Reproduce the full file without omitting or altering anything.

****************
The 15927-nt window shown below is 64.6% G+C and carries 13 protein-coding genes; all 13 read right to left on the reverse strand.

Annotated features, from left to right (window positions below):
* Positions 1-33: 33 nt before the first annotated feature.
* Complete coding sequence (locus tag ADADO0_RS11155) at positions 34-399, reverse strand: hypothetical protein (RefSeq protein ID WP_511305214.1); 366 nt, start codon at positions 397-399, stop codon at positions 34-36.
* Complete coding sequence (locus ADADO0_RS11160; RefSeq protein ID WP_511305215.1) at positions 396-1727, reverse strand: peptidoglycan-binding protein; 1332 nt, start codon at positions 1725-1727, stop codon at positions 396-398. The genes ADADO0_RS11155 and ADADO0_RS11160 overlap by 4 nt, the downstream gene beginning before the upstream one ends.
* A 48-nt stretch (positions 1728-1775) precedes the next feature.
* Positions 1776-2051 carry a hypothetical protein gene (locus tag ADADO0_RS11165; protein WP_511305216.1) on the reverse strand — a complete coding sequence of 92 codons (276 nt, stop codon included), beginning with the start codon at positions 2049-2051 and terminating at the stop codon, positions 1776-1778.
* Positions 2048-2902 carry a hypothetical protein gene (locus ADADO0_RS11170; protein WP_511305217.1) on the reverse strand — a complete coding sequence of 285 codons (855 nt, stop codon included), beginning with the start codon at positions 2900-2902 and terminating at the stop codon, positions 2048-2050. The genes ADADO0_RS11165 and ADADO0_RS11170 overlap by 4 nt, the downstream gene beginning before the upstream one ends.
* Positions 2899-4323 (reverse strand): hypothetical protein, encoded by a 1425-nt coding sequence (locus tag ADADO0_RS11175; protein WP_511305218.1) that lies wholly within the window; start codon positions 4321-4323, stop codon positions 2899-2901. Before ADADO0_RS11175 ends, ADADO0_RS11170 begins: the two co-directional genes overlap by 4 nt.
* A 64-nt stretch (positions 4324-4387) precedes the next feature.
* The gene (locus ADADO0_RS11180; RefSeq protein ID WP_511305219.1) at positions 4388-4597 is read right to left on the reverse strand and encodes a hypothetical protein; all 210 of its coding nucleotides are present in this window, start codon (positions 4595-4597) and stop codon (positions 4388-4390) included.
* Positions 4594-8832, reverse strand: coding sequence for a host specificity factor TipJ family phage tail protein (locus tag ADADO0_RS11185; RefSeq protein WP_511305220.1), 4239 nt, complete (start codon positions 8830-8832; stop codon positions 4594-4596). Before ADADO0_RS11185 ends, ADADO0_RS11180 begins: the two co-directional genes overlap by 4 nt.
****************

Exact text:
The 15927-nt window shown below is 64.6% G+C and carries 13 protein-coding genes; all 13 read right to left on the reverse strand.

Annotated features, from left to right (window positions below):
* Positions 1-33: 33 nt before the first annotated feature.
* Complete coding sequence (locus tag ADADO0_RS11155) at positions 34-399, reverse strand: hypothetical protein (RefSeq protein ID WP_511305214.1); 366 nt, start codon at positions 397-399, stop codon at positions 34-36.
* Complete coding sequence (locus ADADO0_RS11160; RefSeq protein ID WP_511305215.1) at positions 396-1727, reverse strand: peptidoglycan-binding protein; 1332 nt, start codon at positions 1725-1727, stop codon at positions 396-398. The genes ADADO0_RS11155 and ADADO0_RS11160 overlap by 4 nt, the downstream gene beginning before the upstream one ends.
* A 48-nt stretch (positions 1728-1775) precedes the next feature.
* Positions 1776-2051 carry a hypothetical protein gene (locus tag ADADO0_RS11165; protein WP_511305216.1) on the reverse strand — a complete coding sequence of 92 codons (276 nt, stop codon included), beginning with the start codon at positions 2049-2051 and terminating at the stop codon, positions 1776-1778.
* Positions 2048-2902 carry a hypothetical protein gene (locus ADADO0_RS11170; protein WP_511305217.1) on the reverse strand — a complete coding sequence of 285 codons (855 nt, stop codon included), beginning with the start codon at positions 2900-2902 and terminating at the stop codon, positions 2048-2050. The genes ADADO0_RS11165 and ADADO0_RS11170 overlap by 4 nt, the downstream gene beginning before the upstream one ends.
* Positions 2899-4323 (reverse strand): hypothetical protein, encoded by a 1425-nt coding sequence (locus tag ADADO0_RS11175; protein WP_511305218.1) that lies wholly within the window; start codon positions 4321-4323, stop codon positions 2899-2901. Before ADADO0_RS11175 ends, ADADO0_RS11170 begins: the two co-directional genes overlap by 4 nt.
* A 64-nt stretch (positions 4324-4387) precedes the next feature.
* The gene (locus ADADO0_RS11180; RefSeq protein ID WP_511305219.1) at positions 4388-4597 is read right to left on the reverse strand and encodes a hypothetical protein; all 210 of its coding nucleotides are present in this window, start codon (positions 4595-4597) and stop codon (positions 4388-4390) included.
* Positions 4594-8832, reverse strand: coding sequence for a host specificity factor TipJ family phage tail protein (locus tag ADADO0_RS11185; RefSeq protein WP_511305220.1), 4239 nt, complete (start codon positions 8830-8832; stop codon positions 4594-4596). Before ADADO0_RS11185 ends, ADADO0_RS11180 begins: the two co-directional genes overlap by 4 nt.